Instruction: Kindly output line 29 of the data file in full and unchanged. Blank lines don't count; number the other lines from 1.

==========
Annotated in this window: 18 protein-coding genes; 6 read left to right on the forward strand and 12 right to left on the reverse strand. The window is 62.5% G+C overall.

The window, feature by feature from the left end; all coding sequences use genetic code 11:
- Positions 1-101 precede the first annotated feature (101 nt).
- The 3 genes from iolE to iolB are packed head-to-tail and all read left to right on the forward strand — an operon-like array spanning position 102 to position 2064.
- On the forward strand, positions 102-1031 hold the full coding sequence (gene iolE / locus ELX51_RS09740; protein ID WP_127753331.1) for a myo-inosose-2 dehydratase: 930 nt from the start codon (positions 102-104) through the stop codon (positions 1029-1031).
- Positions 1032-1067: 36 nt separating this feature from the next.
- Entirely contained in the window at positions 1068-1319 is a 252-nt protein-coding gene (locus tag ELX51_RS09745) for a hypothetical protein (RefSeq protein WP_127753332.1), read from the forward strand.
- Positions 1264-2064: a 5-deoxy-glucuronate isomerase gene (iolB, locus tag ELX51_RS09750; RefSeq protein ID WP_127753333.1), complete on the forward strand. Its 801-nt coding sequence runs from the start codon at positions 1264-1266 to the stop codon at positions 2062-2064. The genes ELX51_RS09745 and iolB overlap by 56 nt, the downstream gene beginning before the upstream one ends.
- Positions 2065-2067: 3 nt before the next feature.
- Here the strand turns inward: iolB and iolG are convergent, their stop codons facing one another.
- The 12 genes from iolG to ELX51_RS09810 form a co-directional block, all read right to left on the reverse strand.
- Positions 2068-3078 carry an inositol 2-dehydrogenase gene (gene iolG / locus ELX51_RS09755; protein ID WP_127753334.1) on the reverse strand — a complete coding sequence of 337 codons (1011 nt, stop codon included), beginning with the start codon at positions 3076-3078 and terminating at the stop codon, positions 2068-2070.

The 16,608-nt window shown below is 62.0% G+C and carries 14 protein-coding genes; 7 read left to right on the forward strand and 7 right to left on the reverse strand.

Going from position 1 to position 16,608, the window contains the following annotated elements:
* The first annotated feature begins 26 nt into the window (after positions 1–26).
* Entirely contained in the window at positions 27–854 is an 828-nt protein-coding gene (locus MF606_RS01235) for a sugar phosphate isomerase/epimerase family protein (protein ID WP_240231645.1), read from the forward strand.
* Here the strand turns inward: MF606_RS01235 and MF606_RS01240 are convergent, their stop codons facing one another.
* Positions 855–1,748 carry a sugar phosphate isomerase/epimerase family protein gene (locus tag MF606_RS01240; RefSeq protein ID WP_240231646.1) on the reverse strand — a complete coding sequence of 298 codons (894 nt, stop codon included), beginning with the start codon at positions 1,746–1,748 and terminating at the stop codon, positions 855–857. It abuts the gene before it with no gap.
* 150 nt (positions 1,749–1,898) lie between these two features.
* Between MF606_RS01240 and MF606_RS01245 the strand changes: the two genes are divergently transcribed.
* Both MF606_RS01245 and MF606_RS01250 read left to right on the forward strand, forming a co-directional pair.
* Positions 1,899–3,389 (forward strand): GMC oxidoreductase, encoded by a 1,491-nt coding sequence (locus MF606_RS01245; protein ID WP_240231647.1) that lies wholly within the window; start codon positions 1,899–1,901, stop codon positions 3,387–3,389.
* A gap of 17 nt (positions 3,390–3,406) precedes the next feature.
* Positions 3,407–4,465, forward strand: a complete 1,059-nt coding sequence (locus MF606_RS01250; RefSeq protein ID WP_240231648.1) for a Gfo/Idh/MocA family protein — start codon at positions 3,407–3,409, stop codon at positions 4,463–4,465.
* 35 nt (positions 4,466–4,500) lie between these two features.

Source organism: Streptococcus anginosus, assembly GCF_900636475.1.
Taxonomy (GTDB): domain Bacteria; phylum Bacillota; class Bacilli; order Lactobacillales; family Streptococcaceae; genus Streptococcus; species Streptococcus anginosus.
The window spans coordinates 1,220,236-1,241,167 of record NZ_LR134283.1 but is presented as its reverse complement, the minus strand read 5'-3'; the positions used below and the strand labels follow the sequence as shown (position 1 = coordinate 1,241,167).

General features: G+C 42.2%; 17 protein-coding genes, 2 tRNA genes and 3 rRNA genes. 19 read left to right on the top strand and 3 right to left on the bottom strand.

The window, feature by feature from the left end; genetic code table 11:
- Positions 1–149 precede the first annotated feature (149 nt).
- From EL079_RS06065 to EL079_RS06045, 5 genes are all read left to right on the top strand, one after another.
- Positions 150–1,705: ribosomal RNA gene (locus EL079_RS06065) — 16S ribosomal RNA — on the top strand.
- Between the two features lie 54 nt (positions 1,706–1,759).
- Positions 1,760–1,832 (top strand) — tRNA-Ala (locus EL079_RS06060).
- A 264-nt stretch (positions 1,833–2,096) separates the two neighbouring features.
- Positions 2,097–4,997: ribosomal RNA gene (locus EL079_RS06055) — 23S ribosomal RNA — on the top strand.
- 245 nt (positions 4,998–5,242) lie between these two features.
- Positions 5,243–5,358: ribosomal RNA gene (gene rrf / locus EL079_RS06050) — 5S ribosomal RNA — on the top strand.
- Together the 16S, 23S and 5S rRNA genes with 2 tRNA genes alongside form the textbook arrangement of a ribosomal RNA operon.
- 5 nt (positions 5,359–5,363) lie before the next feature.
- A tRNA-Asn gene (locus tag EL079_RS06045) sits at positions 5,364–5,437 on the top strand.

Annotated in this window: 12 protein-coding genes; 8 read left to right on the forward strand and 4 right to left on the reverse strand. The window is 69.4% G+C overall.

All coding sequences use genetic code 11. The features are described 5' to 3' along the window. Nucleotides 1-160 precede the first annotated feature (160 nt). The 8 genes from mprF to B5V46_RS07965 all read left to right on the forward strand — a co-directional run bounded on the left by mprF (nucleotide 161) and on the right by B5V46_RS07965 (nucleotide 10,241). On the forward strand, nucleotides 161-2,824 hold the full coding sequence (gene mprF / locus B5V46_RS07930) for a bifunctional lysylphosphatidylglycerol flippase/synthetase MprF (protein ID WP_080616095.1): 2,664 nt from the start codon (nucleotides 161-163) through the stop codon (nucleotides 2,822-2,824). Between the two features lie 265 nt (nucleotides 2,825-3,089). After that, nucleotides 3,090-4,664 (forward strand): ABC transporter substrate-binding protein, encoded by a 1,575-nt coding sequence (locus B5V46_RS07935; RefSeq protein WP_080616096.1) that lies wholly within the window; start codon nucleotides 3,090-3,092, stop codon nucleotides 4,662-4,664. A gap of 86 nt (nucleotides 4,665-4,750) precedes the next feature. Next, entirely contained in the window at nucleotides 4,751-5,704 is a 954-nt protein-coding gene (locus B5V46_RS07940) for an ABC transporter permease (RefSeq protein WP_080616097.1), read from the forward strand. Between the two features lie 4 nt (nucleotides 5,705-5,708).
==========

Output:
General features: G+C 42.2%; 17 protein-coding genes, 2 tRNA genes and 3 rRNA genes. 19 read left to right on the top strand and 3 right to left on the bottom strand.